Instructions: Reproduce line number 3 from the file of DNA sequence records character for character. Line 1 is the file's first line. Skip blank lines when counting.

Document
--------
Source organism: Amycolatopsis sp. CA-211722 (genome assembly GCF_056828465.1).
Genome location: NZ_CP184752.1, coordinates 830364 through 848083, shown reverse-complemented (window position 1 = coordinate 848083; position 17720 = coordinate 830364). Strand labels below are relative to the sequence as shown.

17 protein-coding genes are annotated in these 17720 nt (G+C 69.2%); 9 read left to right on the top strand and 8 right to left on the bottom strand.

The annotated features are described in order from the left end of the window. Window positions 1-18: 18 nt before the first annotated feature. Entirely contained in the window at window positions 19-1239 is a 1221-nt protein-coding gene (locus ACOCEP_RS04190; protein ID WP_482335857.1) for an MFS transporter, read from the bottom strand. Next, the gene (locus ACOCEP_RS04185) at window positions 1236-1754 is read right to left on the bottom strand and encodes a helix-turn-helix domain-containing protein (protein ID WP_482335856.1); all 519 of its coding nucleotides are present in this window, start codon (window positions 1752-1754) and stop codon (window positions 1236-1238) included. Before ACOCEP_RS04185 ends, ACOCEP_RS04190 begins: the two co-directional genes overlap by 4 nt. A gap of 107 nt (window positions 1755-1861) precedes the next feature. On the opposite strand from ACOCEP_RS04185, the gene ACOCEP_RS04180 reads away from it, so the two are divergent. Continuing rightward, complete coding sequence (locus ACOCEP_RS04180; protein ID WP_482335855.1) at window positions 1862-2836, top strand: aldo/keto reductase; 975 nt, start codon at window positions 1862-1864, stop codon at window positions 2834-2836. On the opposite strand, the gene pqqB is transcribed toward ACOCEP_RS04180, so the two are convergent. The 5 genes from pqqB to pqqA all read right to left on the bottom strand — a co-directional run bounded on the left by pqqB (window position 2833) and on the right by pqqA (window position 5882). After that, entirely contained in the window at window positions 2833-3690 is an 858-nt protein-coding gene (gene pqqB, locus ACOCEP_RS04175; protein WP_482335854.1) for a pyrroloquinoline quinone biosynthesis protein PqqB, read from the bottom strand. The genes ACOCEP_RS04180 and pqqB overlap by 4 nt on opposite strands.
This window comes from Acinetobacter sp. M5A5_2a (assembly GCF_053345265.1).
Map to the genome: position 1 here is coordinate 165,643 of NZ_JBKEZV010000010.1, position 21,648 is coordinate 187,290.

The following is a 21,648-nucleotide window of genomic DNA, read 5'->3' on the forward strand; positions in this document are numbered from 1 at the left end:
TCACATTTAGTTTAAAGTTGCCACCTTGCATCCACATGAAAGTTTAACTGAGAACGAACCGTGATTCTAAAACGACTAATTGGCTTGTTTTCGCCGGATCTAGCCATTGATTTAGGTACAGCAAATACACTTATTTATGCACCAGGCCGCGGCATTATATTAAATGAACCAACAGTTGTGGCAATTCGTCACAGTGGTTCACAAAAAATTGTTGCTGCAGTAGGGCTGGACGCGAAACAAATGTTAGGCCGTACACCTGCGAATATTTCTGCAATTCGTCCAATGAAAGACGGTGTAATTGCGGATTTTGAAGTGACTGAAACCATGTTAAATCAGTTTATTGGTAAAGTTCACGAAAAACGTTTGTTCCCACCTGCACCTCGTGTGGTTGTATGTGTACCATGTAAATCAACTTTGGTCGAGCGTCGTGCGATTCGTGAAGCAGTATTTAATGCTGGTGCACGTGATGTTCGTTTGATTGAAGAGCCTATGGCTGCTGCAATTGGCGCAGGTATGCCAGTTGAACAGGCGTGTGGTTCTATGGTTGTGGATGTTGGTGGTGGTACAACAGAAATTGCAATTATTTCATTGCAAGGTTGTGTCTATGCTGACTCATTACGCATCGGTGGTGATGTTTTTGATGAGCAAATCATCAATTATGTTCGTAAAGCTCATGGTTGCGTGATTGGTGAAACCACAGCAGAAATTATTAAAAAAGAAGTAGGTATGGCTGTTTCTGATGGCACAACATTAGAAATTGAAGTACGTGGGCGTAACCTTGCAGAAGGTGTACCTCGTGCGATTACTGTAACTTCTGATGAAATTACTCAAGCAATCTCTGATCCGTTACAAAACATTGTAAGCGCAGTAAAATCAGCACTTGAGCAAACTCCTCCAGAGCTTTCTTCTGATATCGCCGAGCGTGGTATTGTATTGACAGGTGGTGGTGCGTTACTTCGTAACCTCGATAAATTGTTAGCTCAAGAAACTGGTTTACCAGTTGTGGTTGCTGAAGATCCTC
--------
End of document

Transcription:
17 protein-coding genes are annotated in these 17720 nt (G+C 69.2%); 9 read left to right on the top strand and 8 right to left on the bottom strand.